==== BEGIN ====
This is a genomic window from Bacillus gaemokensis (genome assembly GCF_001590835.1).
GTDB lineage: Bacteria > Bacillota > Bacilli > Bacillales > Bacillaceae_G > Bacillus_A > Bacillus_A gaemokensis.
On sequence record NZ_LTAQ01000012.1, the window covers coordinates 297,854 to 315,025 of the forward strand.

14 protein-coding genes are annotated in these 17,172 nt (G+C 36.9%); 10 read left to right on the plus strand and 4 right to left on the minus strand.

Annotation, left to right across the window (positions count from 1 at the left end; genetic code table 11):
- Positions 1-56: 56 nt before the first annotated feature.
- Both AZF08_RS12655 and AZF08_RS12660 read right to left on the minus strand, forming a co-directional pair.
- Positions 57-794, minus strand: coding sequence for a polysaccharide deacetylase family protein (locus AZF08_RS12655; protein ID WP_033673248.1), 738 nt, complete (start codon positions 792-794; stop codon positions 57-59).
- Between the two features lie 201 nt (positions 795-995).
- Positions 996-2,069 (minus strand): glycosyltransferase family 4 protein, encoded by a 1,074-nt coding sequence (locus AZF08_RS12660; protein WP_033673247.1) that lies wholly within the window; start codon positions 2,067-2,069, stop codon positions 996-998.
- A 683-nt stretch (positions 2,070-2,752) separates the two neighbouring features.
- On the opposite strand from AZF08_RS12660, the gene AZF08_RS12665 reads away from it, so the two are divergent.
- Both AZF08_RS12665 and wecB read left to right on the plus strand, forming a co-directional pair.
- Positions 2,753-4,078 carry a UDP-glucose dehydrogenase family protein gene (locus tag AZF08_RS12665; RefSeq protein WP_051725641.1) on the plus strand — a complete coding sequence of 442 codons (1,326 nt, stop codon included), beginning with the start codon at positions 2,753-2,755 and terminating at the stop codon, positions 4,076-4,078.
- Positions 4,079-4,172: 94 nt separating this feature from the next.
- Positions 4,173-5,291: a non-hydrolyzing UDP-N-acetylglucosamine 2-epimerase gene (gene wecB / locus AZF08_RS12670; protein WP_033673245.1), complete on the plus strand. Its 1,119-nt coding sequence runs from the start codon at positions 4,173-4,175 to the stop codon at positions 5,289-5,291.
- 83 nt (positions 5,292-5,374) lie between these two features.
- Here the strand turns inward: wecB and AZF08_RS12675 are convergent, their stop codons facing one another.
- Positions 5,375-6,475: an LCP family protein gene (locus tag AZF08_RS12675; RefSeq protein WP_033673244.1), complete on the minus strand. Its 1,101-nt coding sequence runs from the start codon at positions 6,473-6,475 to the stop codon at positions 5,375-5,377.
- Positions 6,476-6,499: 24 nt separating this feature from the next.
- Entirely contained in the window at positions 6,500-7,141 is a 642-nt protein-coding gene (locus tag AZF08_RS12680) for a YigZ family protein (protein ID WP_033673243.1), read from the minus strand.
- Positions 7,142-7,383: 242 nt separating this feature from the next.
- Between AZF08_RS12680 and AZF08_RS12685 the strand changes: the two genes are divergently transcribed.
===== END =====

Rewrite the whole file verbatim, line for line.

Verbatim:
This is a genomic window from Bacillus gaemokensis (genome assembly GCF_001590835.1).
GTDB lineage: Bacteria > Bacillota > Bacilli > Bacillales > Bacillaceae_G > Bacillus_A > Bacillus_A gaemokensis.
On sequence record NZ_LTAQ01000012.1, the window covers coordinates 297,854 to 315,025 of the forward strand.

14 protein-coding genes are annotated in these 17,172 nt (G+C 36.9%); 10 read left to right on the plus strand and 4 right to left on the minus strand.

Annotation, left to right across the window (positions count from 1 at the left end; genetic code table 11):
- Positions 1-56: 56 nt before the first annotated feature.
- Both AZF08_RS12655 and AZF08_RS12660 read right to left on the minus strand, forming a co-directional pair.
- Positions 57-794, minus strand: coding sequence for a polysaccharide deacetylase family protein (locus AZF08_RS12655; protein ID WP_033673248.1), 738 nt, complete (start codon positions 792-794; stop codon positions 57-59).
- Between the two features lie 201 nt (positions 795-995).
- Positions 996-2,069 (minus strand): glycosyltransferase family 4 protein, encoded by a 1,074-nt coding sequence (locus AZF08_RS12660; protein WP_033673247.1) that lies wholly within the window; start codon positions 2,067-2,069, stop codon positions 996-998.
- A 683-nt stretch (positions 2,070-2,752) separates the two neighbouring features.
- On the opposite strand from AZF08_RS12660, the gene AZF08_RS12665 reads away from it, so the two are divergent.
- Both AZF08_RS12665 and wecB read left to right on the plus strand, forming a co-directional pair.
- Positions 2,753-4,078 carry a UDP-glucose dehydrogenase family protein gene (locus tag AZF08_RS12665; RefSeq protein WP_051725641.1) on the plus strand — a complete coding sequence of 442 codons (1,326 nt, stop codon included), beginning with the start codon at positions 2,753-2,755 and terminating at the stop codon, positions 4,076-4,078.
- Positions 4,079-4,172: 94 nt separating this feature from the next.
- Positions 4,173-5,291: a non-hydrolyzing UDP-N-acetylglucosamine 2-epimerase gene (gene wecB / locus AZF08_RS12670; protein WP_033673245.1), complete on the plus strand. Its 1,119-nt coding sequence runs from the start codon at positions 4,173-4,175 to the stop codon at positions 5,289-5,291.
- 83 nt (positions 5,292-5,374) lie between these two features.
- Here the strand turns inward: wecB and AZF08_RS12675 are convergent, their stop codons facing one another.
- Positions 5,375-6,475: an LCP family protein gene (locus tag AZF08_RS12675; RefSeq protein WP_033673244.1), complete on the minus strand. Its 1,101-nt coding sequence runs from the start codon at positions 6,473-6,475 to the stop codon at positions 5,375-5,377.
- Positions 6,476-6,499: 24 nt separating this feature from the next.
- Entirely contained in the window at positions 6,500-7,141 is a 642-nt protein-coding gene (locus tag AZF08_RS12680) for a YigZ family protein (protein ID WP_033673243.1), read from the minus strand.
- Positions 7,142-7,383: 242 nt separating this feature from the next.
- Between AZF08_RS12680 and AZF08_RS12685 the strand changes: the two genes are divergently transcribed.